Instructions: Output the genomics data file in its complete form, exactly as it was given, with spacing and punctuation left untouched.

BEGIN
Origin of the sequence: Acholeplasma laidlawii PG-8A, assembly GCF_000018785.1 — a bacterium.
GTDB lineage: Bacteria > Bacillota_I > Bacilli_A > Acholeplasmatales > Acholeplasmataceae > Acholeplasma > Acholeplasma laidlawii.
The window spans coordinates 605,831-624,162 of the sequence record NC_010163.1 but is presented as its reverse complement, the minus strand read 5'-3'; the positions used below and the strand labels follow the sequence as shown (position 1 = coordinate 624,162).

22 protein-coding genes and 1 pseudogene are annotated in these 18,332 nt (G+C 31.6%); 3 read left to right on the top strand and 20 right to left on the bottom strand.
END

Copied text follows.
Origin of the sequence: Acholeplasma laidlawii PG-8A, assembly GCF_000018785.1 — a bacterium.
GTDB lineage: Bacteria > Bacillota_I > Bacilli_A > Acholeplasmatales > Acholeplasmataceae > Acholeplasma > Acholeplasma laidlawii.
The window spans coordinates 605,831-624,162 of the sequence record NC_010163.1 but is presented as its reverse complement, the minus strand read 5'-3'; the positions used below and the strand labels follow the sequence as shown (position 1 = coordinate 624,162).

22 protein-coding genes and 1 pseudogene are annotated in these 18,332 nt (G+C 31.6%); 3 read left to right on the top strand and 20 right to left on the bottom strand.